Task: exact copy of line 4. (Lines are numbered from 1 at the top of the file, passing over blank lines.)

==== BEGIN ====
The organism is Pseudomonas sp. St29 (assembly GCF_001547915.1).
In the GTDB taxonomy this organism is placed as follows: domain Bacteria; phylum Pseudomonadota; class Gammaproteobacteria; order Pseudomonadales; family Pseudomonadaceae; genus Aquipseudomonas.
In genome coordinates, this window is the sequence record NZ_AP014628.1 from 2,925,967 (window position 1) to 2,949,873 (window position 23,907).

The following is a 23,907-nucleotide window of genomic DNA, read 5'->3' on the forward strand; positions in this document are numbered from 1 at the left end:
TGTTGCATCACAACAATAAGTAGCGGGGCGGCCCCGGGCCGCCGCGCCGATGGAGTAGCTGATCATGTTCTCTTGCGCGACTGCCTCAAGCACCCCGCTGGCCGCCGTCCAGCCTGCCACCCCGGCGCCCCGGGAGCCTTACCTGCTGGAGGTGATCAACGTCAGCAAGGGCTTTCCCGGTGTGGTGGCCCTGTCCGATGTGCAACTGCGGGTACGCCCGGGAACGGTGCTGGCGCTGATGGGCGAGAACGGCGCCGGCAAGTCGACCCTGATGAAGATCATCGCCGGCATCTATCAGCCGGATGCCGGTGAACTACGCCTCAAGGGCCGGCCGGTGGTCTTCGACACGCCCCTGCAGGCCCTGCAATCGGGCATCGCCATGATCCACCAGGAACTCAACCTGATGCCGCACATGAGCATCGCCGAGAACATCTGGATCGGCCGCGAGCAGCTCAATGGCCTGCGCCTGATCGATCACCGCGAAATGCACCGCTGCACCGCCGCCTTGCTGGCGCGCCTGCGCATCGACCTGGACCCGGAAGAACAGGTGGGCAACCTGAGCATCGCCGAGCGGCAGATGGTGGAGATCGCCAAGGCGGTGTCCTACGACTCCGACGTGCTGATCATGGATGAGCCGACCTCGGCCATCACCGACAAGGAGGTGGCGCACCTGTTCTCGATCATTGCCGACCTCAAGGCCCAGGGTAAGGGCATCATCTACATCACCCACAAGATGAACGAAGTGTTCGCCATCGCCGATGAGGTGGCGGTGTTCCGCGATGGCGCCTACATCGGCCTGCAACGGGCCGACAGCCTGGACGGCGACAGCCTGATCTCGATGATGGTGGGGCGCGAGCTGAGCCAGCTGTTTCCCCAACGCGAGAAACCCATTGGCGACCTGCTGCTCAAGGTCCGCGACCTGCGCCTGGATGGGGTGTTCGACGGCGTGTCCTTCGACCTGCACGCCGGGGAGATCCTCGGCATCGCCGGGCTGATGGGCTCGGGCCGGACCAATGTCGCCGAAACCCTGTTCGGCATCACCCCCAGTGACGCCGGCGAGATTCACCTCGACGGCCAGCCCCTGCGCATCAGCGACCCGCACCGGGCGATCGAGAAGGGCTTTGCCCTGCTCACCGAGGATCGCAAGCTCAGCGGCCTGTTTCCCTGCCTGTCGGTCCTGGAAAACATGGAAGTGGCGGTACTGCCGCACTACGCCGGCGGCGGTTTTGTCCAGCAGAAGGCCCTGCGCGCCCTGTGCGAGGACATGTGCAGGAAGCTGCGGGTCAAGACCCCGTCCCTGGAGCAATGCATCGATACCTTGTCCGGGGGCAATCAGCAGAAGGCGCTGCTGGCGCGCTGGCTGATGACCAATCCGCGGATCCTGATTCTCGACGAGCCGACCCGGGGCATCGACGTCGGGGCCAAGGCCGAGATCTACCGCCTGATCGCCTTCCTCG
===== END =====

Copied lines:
The following is a 23,907-nucleotide window of genomic DNA, read 5'->3' on the forward strand; positions in this document are numbered from 1 at the left end: